Over the years I have handled many types of civil litigation. My experience has run the gamut, from class action anti-trust and ERISA, to Labor Law, Environmental Law or Civil Rights, just to offer a few examples. I loved the challenge and interest that came with a diverse civil practice. But when I hung out my own shingle I decided to focus my practice on my “first love”, personal injury law. There are a lot of reasons for that, but one frustration has been the attitude of many good lawyers I respect that personal injury law is an “easy” practice. A recent Court of Appeals decision is a reminder that personal injury law is fraught with complexities and should serve as a reminder to even the most capable lawyers that personal injury cases are not something in which one should occasionally dabble. Even seemingly clear cut cases often present tricky choices that pose traps for the unwary. They are not so elementary.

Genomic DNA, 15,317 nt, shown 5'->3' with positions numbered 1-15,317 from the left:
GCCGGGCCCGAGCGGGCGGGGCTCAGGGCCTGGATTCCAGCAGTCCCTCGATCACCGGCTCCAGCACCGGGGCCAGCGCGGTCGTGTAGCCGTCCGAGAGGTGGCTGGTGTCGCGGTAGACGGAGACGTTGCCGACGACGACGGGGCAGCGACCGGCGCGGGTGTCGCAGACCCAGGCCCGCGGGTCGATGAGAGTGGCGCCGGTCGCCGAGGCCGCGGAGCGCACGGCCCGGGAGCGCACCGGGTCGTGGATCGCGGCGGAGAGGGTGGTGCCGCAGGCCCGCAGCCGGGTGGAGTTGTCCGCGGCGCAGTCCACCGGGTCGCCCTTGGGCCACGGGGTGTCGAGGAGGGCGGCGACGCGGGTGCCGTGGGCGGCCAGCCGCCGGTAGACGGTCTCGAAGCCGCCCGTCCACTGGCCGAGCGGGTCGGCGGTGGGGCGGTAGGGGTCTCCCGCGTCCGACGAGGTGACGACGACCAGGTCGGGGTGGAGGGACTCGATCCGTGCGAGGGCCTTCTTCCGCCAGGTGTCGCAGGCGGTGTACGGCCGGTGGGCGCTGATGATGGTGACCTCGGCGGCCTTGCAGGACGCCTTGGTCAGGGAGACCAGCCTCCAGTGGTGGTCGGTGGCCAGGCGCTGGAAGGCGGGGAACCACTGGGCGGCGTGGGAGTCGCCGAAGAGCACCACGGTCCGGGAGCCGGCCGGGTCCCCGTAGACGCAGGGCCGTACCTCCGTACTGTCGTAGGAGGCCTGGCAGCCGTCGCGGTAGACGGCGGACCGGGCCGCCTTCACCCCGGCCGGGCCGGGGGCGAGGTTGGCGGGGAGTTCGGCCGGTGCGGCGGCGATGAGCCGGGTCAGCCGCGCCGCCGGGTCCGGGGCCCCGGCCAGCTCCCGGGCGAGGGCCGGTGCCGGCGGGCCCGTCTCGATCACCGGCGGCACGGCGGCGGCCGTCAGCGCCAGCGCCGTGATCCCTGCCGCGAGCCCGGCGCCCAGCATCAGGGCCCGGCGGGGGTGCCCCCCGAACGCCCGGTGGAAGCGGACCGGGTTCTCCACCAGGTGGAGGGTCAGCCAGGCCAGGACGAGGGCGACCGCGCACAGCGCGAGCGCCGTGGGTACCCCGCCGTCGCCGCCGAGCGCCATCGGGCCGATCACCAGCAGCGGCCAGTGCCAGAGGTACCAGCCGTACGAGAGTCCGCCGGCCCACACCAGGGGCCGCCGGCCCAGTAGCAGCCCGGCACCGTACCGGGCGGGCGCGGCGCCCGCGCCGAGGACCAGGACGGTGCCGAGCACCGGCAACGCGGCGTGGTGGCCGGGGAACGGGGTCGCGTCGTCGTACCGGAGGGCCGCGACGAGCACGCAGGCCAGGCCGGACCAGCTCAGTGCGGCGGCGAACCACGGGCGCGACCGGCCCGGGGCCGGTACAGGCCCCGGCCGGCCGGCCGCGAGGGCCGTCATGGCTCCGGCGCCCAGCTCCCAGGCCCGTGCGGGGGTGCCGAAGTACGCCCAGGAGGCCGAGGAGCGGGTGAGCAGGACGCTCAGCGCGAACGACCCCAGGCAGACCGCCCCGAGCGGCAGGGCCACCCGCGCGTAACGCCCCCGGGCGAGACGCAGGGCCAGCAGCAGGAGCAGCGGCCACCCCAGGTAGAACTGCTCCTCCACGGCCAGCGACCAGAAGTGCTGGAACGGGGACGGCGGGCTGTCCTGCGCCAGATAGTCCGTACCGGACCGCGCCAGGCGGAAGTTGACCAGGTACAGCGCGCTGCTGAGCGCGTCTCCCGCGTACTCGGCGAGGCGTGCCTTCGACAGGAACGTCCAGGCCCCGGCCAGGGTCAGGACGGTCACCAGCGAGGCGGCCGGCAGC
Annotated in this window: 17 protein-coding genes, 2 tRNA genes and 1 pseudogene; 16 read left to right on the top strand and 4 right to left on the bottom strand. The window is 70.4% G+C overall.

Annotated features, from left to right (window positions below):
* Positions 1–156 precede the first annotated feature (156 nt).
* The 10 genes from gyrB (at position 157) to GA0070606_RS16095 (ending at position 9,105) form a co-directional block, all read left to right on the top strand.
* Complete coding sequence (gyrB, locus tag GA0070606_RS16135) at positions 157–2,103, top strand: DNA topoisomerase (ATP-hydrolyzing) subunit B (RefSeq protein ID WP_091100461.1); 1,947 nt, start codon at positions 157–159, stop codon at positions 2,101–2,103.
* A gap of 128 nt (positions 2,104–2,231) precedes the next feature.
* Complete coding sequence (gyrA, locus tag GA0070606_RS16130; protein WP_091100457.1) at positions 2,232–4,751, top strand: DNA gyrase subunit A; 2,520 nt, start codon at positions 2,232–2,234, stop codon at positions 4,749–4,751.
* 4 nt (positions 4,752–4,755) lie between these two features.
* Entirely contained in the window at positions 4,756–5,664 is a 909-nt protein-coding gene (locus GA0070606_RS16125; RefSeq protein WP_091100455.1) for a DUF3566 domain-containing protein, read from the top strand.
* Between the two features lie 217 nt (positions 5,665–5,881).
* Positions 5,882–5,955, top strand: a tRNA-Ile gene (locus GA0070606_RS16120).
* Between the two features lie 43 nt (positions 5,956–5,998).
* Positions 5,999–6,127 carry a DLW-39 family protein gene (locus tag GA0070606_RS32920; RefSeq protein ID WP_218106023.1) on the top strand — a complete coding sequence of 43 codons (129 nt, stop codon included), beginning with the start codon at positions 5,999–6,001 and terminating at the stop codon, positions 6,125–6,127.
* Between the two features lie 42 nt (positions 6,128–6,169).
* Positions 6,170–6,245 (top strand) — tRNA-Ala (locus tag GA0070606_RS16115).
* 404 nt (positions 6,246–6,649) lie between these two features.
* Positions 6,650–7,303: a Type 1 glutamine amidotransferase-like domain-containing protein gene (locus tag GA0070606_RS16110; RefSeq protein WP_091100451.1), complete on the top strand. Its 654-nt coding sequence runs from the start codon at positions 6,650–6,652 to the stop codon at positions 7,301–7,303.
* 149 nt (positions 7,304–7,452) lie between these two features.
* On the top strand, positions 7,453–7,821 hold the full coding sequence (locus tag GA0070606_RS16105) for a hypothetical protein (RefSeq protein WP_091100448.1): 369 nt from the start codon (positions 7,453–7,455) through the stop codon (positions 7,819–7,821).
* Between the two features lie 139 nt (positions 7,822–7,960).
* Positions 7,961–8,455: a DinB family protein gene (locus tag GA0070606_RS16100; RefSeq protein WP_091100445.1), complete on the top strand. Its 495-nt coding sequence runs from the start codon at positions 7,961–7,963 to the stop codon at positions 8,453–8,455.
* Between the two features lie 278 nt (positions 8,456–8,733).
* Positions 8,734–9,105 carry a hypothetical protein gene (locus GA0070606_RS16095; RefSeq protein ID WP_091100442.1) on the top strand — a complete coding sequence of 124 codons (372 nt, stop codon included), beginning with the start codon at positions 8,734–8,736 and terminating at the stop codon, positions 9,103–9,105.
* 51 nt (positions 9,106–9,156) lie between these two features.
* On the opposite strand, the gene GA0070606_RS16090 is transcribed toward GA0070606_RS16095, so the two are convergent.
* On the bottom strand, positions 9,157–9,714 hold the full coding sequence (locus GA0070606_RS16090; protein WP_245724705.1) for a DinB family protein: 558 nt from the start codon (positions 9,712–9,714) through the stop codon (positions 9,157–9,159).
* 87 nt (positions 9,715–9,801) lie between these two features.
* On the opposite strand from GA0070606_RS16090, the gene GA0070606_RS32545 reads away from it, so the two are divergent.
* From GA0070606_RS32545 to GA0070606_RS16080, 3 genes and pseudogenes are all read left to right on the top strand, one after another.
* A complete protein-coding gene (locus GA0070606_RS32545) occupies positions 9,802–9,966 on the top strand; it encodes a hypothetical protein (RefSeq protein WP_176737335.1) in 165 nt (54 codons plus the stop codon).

The Court of Appeals, in Russell v. Haji-Ali, recently held that settling an underinsured motorist claim prior to resolution of an underlying liability claim, will result in a “collateral source” reduction to the liability verdict in the amount of the underinsured coverage payment. Oops. Had the liability claim been resolved first, this would not have occurred. By settling with the underinsured motorist insurer first, the plaintiff had created an offset to liability verdict that would eventually reduce the potential amount to be collected from the liability insurer.
Now, if you are not an injury lawyer, the preceding sentences may be baffling for its unfamiliar jargon, so let me unpack it. First, a bit of background is needed to better understand what the Court of Appeals was doing.